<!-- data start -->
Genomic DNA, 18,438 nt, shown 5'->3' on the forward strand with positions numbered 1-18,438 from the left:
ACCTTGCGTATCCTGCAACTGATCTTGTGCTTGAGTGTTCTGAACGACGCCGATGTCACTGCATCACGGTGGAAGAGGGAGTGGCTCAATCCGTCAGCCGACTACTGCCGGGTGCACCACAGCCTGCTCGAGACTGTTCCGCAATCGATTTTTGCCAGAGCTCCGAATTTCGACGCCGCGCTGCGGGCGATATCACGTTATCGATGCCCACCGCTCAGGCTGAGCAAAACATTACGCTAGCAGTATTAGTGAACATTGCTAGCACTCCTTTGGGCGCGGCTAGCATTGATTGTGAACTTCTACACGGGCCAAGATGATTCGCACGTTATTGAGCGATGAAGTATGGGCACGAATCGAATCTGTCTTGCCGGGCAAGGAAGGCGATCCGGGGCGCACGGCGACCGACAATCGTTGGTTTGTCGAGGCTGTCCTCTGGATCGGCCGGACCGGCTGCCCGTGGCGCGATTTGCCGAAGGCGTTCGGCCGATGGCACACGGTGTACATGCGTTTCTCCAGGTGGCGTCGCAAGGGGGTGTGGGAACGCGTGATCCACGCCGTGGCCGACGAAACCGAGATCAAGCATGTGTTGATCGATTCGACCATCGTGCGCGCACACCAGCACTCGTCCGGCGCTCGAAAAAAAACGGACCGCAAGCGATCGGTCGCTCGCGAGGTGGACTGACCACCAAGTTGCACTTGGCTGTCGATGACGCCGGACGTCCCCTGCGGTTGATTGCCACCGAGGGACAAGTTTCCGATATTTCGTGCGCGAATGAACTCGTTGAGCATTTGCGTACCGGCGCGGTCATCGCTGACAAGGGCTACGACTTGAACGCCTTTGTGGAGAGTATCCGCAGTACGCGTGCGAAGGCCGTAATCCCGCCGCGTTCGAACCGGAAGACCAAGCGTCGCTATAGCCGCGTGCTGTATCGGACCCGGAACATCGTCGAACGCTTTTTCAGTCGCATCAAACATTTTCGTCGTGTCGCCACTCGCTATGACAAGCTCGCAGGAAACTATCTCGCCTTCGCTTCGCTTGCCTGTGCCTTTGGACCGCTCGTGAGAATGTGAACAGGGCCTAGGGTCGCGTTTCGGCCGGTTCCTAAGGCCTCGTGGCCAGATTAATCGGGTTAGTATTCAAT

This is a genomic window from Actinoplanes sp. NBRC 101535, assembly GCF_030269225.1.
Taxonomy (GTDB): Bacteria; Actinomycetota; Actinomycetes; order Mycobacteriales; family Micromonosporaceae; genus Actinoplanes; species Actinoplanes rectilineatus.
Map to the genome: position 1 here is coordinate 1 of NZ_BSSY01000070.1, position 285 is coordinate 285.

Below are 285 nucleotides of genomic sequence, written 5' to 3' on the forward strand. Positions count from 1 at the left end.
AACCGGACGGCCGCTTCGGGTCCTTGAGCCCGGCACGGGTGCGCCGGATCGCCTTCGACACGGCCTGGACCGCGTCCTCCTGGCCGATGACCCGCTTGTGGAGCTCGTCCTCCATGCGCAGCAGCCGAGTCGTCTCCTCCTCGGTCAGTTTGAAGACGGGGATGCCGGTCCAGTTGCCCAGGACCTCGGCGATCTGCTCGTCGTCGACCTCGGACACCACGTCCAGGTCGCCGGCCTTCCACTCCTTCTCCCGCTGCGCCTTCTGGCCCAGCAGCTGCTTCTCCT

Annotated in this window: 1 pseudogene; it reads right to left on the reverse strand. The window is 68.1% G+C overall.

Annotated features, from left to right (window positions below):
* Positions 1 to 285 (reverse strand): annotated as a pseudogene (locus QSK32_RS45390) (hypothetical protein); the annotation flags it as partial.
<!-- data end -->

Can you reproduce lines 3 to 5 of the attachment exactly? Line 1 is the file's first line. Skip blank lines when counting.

This is a genomic window from Actinoplanes sp. NBRC 101535, assembly GCF_030269225.1.
Taxonomy (GTDB): Bacteria; Actinomycetota; Actinomycetes; order Mycobacteriales; family Micromonosporaceae; genus Actinoplanes; species Actinoplanes rectilineatus.
Map to the genome: position 1 here is coordinate 1 of NZ_BSSY01000070.1, position 285 is coordinate 285.